Learn how this beauty treatment can help reset your skin and put your skin care woes to rest.
Whatever your skin type and skin concerns, there’s nothing like a facial to cleanse and nourish your skin, leaving it with a healthy glow. This long-standing skin treatment comes in many varieties and price ranges. But whichever type of facial you opt for, you’re sure to see and feel the benefits.
What’s a facial?
A facial is generally performed by a spa esthetician, although some practicing dermatologists will perform similar procedures such as chemical peels. There are many different types of facials, and each one generally involves several different stages. Once you have consulted with your esthetician about what might suit your specific skin type, he or she will probably perform one or more of the following procedures:
- Cleansing: A cleanser will likely be applied to your skin to remove any makeup, dirt, or oil from its surface.
- Steaming or warm towels: The esthetician may apply gentle heat to your face, either in the form of steam or a warm towel. This will help to open up clogged pores, making it easier to remove oil that has become trapped within them.
- Exfoliation: Facials generally feature some form of exfoliation to help scrub away, or otherwise remove, dead skin cells. This frees up your pores, allowing oil to be drained more effectively. It also preps your pores to receive any other products that the esthetician will apply to your face.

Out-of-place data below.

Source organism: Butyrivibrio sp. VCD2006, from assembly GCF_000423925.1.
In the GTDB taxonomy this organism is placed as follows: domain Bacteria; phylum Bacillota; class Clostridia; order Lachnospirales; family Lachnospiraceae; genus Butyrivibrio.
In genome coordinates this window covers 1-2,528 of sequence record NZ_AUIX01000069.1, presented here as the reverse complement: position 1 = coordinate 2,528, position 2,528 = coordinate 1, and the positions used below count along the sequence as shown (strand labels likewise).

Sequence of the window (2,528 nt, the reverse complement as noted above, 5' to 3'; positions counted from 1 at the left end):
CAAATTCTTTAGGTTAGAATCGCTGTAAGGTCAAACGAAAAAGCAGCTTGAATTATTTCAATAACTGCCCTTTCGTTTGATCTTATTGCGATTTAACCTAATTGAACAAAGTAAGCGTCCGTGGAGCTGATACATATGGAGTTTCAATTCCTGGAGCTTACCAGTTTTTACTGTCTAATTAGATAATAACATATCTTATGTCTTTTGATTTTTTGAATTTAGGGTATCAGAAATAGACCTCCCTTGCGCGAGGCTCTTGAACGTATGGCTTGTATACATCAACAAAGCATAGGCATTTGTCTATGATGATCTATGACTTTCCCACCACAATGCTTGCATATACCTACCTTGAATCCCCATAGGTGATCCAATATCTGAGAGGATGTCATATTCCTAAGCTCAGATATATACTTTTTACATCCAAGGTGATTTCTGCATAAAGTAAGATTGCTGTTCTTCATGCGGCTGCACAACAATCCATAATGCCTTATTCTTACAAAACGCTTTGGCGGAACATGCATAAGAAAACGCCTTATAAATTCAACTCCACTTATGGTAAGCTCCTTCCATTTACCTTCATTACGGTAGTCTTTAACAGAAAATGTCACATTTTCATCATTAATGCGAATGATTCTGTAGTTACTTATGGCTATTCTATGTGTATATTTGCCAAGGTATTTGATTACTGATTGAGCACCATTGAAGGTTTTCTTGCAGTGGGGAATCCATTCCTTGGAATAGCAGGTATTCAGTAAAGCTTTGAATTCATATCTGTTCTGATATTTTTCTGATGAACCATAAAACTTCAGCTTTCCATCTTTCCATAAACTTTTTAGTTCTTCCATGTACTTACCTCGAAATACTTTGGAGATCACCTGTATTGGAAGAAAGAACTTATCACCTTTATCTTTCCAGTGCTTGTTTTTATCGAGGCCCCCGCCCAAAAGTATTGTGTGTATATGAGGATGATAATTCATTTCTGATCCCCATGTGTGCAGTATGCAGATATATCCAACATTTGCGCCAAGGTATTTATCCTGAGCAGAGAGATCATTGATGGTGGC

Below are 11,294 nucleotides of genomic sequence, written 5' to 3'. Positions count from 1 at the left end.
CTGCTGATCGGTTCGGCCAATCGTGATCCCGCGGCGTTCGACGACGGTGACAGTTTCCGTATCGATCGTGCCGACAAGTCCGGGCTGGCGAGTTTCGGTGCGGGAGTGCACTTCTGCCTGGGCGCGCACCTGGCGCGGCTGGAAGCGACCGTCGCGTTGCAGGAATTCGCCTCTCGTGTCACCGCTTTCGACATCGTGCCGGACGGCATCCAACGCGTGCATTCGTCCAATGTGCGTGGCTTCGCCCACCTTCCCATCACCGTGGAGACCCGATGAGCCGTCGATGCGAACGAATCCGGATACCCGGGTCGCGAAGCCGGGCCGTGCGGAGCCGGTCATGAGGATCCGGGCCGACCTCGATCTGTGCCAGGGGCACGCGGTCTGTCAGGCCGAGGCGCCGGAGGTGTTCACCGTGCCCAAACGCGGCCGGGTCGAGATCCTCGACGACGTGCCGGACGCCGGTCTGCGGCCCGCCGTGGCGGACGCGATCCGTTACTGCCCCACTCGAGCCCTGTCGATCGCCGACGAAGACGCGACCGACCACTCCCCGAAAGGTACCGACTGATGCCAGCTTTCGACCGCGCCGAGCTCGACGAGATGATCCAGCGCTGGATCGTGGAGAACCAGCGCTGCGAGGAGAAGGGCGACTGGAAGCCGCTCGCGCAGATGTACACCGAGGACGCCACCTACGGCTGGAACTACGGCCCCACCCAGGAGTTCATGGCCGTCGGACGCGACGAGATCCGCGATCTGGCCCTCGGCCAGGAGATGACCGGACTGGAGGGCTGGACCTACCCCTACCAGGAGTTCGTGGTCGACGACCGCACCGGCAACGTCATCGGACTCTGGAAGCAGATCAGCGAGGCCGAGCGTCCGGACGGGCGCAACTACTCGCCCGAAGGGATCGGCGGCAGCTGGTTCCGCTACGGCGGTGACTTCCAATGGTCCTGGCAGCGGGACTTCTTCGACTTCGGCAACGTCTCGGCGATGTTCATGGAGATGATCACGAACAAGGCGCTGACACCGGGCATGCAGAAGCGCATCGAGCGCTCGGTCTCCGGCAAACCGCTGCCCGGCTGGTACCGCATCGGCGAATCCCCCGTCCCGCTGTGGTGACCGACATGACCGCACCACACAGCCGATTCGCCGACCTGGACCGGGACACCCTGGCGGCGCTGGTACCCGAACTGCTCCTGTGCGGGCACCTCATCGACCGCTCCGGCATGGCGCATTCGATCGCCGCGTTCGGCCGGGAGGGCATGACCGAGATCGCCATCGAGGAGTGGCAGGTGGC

Exfoliation can be performed using a mechanical exfoliator or a chemical exfoliator. Mechanical exfoliators are gritty, abrasive substances that are rubbed gently into the skin to scrub away top layers of dead skin. In contrast, chemical exfoliants use acidic ingredients to remove dead cells and promote cell turnover. Chemical exfoliants can often have longer-lasting results, but they may not be suitable for sensitive skin. Before applying any exfoliant to your skin, your esthetician should consult you about your skin type.
- Facial massage: A gentle, facial massage can help to promote blood circulation and lymphatic drainage, resulting in healthier-looking skin. Massaging the face in certain patterns can help to push excess fluid out of the skin tissue and into the lymph nodes, which process these fluids and remove harmful toxins. These kinds of massages promote overall skin health and reduce puffiness.